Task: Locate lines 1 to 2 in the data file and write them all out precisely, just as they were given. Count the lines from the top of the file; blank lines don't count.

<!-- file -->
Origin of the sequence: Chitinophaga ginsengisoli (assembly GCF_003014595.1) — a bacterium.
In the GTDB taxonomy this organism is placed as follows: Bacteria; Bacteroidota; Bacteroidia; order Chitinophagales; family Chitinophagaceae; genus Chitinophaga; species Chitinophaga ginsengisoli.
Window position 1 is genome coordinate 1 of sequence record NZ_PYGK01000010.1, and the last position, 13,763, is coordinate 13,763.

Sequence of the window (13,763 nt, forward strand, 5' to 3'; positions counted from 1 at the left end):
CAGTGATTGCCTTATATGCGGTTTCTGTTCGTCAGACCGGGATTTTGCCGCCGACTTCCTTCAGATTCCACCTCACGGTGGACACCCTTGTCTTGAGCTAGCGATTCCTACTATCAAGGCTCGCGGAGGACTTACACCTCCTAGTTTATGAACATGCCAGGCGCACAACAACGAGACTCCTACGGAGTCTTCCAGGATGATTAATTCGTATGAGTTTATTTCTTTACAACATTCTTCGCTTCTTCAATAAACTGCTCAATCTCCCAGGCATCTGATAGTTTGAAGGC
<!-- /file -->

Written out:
Origin of the sequence: Chitinophaga ginsengisoli (assembly GCF_003014595.1) — a bacterium.
In the GTDB taxonomy this organism is placed as follows: Bacteria; Bacteroidota; Bacteroidia; order Chitinophagales; family Chitinophagaceae; genus Chitinophaga; species Chitinophaga ginsengisoli.